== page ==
Here's how the proposed system works, according to Amazon's patent claim: Amazon would gather information about gift recipients, including their names, addresses and items customers send them. The system would then try to guess their gender, age and the gift-giving occasion based on the type of present, messages written in gift cards, dates gifts are ordered, items on wish lists, and commentary in related consumer reviews.

The system appears particularly geared toward people buying gifts for children, with its ability to recommend "age appropriate" gifts. For instance, the message, "Suggested Toys and Books That Would Bring A Smile To Joseph Doe, age 2!" may greet a registered customer who visits Amazon in the future, according to the patent claim.

The prospect of child profiling is particularly troubling in light of recent high-profile cases of criminal data theft at ChoicePoint, Bank of America and Reed Elsevier Group's LexisNexis service. The practice may even run afoul of online child protection laws, advocate groups said.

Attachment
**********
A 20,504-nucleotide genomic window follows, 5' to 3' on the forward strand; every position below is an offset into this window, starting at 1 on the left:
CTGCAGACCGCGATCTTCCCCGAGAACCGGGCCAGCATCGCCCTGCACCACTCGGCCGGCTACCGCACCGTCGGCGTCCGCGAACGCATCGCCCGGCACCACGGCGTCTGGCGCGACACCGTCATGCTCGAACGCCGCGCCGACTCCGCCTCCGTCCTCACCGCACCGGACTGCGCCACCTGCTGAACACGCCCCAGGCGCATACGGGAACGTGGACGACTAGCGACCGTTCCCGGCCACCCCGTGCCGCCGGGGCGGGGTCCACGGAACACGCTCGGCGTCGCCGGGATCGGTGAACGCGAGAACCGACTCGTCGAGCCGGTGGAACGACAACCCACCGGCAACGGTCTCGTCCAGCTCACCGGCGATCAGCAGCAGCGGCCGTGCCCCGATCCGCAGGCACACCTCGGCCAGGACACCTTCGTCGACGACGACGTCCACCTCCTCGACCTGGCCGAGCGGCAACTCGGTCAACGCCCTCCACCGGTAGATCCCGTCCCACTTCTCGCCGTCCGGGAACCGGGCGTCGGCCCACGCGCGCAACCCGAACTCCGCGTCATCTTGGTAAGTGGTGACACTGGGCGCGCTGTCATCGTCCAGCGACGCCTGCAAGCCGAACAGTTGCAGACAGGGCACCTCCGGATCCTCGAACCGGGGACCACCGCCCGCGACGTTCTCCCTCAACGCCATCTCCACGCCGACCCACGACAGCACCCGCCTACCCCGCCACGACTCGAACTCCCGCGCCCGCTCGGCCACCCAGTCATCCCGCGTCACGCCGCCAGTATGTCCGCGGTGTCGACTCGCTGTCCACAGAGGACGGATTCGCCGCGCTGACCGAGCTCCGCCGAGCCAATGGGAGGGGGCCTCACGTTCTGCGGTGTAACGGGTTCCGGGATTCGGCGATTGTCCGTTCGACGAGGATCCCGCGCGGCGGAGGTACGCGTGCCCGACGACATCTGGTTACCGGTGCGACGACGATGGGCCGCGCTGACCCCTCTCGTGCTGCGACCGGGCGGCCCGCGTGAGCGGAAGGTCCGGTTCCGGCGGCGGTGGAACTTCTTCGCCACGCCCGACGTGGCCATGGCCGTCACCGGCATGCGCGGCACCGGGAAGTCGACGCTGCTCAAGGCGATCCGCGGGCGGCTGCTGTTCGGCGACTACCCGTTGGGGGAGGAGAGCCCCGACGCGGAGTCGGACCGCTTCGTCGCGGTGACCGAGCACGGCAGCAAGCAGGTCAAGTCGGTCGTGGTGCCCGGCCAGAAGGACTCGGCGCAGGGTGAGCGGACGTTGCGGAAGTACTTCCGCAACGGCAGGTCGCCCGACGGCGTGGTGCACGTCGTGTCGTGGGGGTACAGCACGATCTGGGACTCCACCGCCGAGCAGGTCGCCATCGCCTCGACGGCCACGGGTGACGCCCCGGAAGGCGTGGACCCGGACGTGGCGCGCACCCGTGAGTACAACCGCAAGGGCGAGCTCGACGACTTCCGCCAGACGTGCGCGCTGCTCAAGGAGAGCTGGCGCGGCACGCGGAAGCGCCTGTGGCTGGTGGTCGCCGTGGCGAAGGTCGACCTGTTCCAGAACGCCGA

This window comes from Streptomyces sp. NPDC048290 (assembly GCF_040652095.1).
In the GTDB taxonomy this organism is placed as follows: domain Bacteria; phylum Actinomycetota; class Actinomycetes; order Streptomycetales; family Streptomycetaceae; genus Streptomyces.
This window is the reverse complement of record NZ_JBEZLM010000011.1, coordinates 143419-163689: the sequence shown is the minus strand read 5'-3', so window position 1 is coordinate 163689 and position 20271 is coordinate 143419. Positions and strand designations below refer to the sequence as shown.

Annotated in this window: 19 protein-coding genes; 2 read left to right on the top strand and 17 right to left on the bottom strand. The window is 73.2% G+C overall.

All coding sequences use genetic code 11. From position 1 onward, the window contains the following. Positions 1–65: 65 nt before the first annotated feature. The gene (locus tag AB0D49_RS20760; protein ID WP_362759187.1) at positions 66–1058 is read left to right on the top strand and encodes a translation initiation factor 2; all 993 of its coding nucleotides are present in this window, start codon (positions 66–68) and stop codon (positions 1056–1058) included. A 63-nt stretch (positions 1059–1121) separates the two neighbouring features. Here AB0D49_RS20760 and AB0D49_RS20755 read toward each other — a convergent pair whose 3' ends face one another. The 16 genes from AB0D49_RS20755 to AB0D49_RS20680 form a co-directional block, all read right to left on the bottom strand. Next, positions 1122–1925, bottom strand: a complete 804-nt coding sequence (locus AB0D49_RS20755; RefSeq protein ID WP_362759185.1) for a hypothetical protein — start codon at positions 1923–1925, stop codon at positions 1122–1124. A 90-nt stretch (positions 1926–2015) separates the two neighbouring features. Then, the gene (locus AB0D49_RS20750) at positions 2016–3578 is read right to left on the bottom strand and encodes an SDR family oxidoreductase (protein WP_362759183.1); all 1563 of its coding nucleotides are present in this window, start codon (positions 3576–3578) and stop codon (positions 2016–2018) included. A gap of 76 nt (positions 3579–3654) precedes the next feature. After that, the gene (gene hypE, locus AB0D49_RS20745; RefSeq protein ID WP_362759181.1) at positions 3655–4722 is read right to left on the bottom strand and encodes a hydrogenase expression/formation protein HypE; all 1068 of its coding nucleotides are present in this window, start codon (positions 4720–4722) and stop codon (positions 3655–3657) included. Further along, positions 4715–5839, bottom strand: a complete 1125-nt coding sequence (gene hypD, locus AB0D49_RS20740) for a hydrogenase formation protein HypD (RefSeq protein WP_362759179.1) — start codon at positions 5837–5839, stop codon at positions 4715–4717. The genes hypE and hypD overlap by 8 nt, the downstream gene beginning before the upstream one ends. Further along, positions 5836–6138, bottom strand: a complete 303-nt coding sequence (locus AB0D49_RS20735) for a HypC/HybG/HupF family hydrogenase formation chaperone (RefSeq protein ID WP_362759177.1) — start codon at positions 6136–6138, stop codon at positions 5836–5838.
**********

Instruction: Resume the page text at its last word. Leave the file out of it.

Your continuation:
"There's no guarantee that there won't be some disastrous privacy invasion coming out of this," said Karen Coyle, a spokeswoman for Computer Professionals for Social Responsibility. "That's a very big risk to take with children."

Coyle's organization, EPIC and a number of other like-minded groups filed a complaint with the Federal Trade Commission a couple of years ago alleging Amazon's online toy store and children's reviews violate the

CONTINUED:
Page 1 | 2

4 comments

Join the conversation!
Add your comment
Invented?
Is this a 'new technology' that they are going to try and patent also?

Amazon turned into a joke, which is too bad since you can get a lot of things cheaply. I used to do business with them often, but refuse to do so anymore, and told them why. Little good it will do, but anyone who feels the same way I urge them to do the same thing and let them know.
Posted by Bill Dautrive (1179 comments )
Reply Link Flag
Your privacy is non-existant, get over it"